"A Fresh Look at Old Rules"


With the turning of the calendar to 2018, looking at the supply/demand balance sheets, we find carryout projections are very similar to last year. With two very large crops harvested in a row, and no major weather problems since 2012, one might think that we would be swimming in grain! Demand and usage however, has been growing as well. All classes of use are higher, not just here, but world wide. China has imported more beans every year, and they are reducing their huge corn supplies as well with increased ethanol production. What we have with 2.4 billion bushel corn carry out is about 2 months of use. While this number is certainly not bullish, it does remind us of how quickly market attitude could change IF supply production is threatened in any major way. This includes South American production that will start harvest soon, and our 2018 planting intentions and spring weather conditions. With the funds carrying a large short position in corn and wheat going into the new year, and end users basically buying hand to mouth, we do not want to get caught sleeping at the switch if a marketing opportunity develops. Our basic philosophy is to move corn on a good basis bid, either with a cash sale or basis contract, and replace with minimal risk futures or option positions, for the following reasons:

1) Option premiums are historically cheap, very low volatility
2) Futures margin requirements on corn are only $550 per contract. It doesn't take much leverage to re-own.

3) Basis risk is removed from our equation, if corn rallies sharply, we would expect basis to erode as more bushels get moved

4) If call options are used, they can be sold or rolled up at any time, capturing gain, stops can be put under futures protecting gain if realized, or limiting losses

5) Profit goals and cash flow needs can be identified and protected more easily if the grain is moved and quantities known

6) A plan of execution is in place and removes the risk of "brain freeze" that often happens when markets rally


We want to have a "starting point", a price that you are willing to start selling or protecting grain. For us now, we would look for a 10-20 cent rally on corn and 20-40 cents in beans. This may be optimistic, but for now we will go with that for our farm, looking at fund positions and good demand to give us that chance for now. For price references, this would mean July corn futures around $3.80-$3.90 and March bean futures at $9.80-$10.00 for old crop, and new crop December corn around $4.00 and November beans above $10. We think these prices offer us some realistic profit goals to get started, and with options as cheap as they are, we would be more than happy to sell cash or futures and own some cheap calls to defend against a weather crisis. What we don't want is to be as undersold going into summer as last year when we missed our only opportunity to make sales and watched profitable prices disappear when late summer weather balloon the 2017 corn crop to record yields. Our selling opportunity is usually when there is the most uncertainty about crop size, and by July, that uncertainty is usually going down. Lets work together to remind ourselves that to be profitable, we need to pull the trigger when we have the chance, as the last two years has taught us that the price may only be there for a couple days!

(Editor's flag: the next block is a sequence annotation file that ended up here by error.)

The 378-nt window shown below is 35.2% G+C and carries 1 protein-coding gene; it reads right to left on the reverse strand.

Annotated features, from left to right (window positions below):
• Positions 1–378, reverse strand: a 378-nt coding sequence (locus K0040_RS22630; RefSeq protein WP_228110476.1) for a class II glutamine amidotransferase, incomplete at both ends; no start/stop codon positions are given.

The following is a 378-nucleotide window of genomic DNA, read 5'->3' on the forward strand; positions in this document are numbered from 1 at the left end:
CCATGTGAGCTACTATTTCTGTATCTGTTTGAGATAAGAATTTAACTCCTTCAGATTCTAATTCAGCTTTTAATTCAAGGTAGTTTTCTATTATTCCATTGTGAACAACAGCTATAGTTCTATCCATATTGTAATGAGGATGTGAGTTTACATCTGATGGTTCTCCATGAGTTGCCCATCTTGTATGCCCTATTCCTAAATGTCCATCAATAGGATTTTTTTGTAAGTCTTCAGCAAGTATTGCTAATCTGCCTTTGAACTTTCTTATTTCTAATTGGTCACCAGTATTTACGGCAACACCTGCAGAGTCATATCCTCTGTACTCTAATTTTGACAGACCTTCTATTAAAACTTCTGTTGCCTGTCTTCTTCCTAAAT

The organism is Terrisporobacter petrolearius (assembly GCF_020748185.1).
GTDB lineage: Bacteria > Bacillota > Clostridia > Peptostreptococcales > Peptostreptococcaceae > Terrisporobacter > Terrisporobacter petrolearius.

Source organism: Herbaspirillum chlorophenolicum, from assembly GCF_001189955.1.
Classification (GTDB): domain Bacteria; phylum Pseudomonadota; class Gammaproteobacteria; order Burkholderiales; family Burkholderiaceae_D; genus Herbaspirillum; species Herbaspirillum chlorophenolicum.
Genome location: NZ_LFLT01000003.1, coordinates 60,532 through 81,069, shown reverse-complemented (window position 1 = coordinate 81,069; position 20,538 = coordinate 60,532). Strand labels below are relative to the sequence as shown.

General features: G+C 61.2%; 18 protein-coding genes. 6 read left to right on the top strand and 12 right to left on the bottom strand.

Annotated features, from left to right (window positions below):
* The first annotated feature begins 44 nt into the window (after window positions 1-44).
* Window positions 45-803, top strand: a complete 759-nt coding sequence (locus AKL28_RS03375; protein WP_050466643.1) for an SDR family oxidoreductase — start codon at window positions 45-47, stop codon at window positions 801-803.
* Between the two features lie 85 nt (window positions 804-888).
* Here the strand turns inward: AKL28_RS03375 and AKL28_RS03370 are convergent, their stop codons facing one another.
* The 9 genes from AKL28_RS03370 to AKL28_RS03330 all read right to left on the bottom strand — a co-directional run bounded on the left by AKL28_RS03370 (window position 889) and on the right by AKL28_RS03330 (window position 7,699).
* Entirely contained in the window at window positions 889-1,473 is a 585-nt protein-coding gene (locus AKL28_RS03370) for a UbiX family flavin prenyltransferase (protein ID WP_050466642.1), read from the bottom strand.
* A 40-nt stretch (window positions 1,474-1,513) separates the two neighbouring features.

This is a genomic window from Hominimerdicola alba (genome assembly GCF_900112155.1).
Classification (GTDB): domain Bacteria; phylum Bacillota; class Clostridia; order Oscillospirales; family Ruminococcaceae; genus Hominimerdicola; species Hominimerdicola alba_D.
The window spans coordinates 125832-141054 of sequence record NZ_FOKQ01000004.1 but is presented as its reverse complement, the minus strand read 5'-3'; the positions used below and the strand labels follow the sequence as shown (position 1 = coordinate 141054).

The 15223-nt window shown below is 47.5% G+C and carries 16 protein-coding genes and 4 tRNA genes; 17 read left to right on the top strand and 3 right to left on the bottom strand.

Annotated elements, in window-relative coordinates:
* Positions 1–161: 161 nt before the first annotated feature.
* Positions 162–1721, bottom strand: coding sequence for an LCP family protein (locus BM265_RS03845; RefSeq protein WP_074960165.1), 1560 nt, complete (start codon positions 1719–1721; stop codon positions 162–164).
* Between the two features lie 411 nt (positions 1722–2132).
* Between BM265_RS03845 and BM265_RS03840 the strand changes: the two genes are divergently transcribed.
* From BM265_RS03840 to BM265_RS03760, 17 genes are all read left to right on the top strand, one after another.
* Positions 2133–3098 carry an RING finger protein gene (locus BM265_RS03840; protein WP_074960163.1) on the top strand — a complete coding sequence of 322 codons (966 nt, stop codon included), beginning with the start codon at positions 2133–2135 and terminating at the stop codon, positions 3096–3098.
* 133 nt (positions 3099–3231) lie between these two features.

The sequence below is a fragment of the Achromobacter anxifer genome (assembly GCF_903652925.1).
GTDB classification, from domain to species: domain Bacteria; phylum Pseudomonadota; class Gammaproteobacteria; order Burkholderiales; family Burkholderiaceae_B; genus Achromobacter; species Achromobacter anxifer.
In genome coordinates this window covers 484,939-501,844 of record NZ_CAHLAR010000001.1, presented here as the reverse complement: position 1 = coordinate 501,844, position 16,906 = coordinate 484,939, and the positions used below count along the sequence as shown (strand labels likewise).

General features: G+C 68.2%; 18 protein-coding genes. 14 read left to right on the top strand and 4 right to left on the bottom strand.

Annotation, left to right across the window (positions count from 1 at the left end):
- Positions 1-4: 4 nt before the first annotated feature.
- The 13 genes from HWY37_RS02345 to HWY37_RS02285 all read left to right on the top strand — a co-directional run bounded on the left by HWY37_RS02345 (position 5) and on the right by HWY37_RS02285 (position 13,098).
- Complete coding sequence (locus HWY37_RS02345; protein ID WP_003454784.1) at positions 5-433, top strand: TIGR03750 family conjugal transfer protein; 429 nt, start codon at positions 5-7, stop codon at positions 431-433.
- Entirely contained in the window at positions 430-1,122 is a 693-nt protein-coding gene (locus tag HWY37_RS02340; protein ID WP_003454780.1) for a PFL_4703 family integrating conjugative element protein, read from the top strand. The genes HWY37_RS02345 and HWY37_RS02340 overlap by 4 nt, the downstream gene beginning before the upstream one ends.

For soybeans, we have been sold out for some time as written in these monthly articles, but if you have beans to sell, the same old rules apply as for corn. Sell cash on good basis, or write basis contracts for delivery when you want cash flow, and re-own with futures or options if desired. We are more concerned (defensive) about soybeans this year, as Brazil has planted more "first crop" beans and conditions there are very good so far. Argentina is more iffy, with some weather challenges both early and lately, but conditions have been improving the last two weeks with some timely rains. If these "just in time" rains continue, and Brazil continues to experience good overall conditions, we could have more downside to go. Funds have liquidated their long positions in beans, but could still drive prices lower by going short. We just don't want to carry that risk if we can move grain on good basis and own cheap options. Make sure your cash flow needs are met by sales you want to make rather than being forced to sell on weak basis. Futures or option gains cannot make up a bad basis! Other things to keep in mind about beans: